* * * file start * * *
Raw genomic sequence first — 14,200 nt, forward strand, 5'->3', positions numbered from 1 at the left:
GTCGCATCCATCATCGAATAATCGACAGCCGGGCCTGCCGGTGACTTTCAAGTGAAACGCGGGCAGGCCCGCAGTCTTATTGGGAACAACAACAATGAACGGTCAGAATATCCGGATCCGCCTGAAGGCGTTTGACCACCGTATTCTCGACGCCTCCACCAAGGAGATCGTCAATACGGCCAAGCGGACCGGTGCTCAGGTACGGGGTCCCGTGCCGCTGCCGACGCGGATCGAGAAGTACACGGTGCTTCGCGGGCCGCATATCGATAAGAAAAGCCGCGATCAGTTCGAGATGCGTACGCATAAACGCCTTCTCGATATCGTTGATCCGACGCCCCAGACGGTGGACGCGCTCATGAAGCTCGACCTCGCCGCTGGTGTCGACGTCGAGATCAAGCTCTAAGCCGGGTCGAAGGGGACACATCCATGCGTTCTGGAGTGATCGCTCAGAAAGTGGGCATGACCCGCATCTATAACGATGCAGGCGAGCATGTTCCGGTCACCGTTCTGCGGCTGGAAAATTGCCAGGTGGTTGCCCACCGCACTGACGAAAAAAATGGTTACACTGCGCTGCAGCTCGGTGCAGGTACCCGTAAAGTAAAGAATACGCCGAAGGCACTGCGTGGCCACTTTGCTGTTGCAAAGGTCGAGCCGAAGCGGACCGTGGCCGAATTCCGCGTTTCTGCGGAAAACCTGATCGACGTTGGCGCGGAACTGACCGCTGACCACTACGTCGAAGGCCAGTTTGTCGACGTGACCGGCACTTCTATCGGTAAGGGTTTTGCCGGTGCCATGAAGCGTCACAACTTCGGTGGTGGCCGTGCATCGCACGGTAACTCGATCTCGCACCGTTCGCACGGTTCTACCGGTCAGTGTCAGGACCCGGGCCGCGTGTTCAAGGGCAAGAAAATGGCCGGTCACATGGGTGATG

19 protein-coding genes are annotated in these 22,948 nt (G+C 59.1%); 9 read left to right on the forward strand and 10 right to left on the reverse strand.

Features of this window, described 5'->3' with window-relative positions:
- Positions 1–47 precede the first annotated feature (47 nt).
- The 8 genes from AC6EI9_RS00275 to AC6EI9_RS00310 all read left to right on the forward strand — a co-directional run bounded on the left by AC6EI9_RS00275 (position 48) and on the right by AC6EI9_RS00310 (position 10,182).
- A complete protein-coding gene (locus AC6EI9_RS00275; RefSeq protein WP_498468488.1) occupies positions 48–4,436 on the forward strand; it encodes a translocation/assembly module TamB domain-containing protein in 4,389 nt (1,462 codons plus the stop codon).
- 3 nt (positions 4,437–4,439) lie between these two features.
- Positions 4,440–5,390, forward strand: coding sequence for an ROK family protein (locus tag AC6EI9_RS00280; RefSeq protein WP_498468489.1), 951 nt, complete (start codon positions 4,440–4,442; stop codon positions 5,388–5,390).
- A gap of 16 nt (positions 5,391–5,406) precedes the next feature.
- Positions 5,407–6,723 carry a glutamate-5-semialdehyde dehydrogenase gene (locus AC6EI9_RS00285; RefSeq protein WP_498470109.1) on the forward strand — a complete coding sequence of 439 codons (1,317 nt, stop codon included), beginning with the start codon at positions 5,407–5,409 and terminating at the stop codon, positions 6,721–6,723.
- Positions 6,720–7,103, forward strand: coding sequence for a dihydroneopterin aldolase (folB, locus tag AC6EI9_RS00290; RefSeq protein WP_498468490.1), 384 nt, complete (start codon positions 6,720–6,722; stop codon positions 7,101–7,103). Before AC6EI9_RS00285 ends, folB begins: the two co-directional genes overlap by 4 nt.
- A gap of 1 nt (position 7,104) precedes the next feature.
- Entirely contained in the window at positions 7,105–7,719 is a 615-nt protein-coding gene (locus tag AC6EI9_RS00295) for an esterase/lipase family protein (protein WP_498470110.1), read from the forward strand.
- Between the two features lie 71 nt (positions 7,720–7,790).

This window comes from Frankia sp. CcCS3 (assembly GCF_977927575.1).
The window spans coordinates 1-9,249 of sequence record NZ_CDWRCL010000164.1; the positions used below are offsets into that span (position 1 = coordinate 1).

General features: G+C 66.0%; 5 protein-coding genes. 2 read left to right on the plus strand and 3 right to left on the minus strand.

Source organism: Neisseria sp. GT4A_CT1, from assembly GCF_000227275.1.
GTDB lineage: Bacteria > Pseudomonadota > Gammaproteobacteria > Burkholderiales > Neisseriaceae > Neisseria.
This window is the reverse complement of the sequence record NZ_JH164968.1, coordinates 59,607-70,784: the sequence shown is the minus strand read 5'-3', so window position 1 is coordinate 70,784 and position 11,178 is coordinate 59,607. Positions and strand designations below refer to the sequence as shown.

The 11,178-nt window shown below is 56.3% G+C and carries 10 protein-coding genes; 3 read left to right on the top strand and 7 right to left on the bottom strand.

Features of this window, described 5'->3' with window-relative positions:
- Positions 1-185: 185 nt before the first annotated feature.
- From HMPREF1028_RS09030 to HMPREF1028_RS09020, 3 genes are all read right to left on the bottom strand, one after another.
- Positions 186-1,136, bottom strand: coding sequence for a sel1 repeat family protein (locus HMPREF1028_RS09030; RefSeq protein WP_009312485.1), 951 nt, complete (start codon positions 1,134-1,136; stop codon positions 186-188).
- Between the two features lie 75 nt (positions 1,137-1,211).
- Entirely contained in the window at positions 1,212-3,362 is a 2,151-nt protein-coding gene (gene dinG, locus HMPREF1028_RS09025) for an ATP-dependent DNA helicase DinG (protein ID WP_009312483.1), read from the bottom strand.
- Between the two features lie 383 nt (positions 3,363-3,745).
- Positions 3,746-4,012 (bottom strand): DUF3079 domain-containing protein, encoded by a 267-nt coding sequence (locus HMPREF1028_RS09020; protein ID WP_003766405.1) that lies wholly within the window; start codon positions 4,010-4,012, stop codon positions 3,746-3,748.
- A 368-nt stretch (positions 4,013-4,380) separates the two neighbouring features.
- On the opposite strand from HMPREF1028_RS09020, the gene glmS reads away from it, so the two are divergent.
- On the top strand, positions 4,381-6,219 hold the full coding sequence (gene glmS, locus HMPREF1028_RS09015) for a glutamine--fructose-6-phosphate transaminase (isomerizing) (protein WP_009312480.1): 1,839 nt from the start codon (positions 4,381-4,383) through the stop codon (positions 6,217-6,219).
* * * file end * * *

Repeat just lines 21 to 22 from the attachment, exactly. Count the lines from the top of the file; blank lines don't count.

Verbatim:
This window is the reverse complement of the sequence record NZ_JH164968.1, coordinates 59,607-70,784: the sequence shown is the minus strand read 5'-3', so window position 1 is coordinate 70,784 and position 11,178 is coordinate 59,607. Positions and strand designations below refer to the sequence as shown.

The 11,178-nt window shown below is 56.3% G+C and carries 10 protein-coding genes; 3 read left to right on the top strand and 7 right to left on the bottom strand.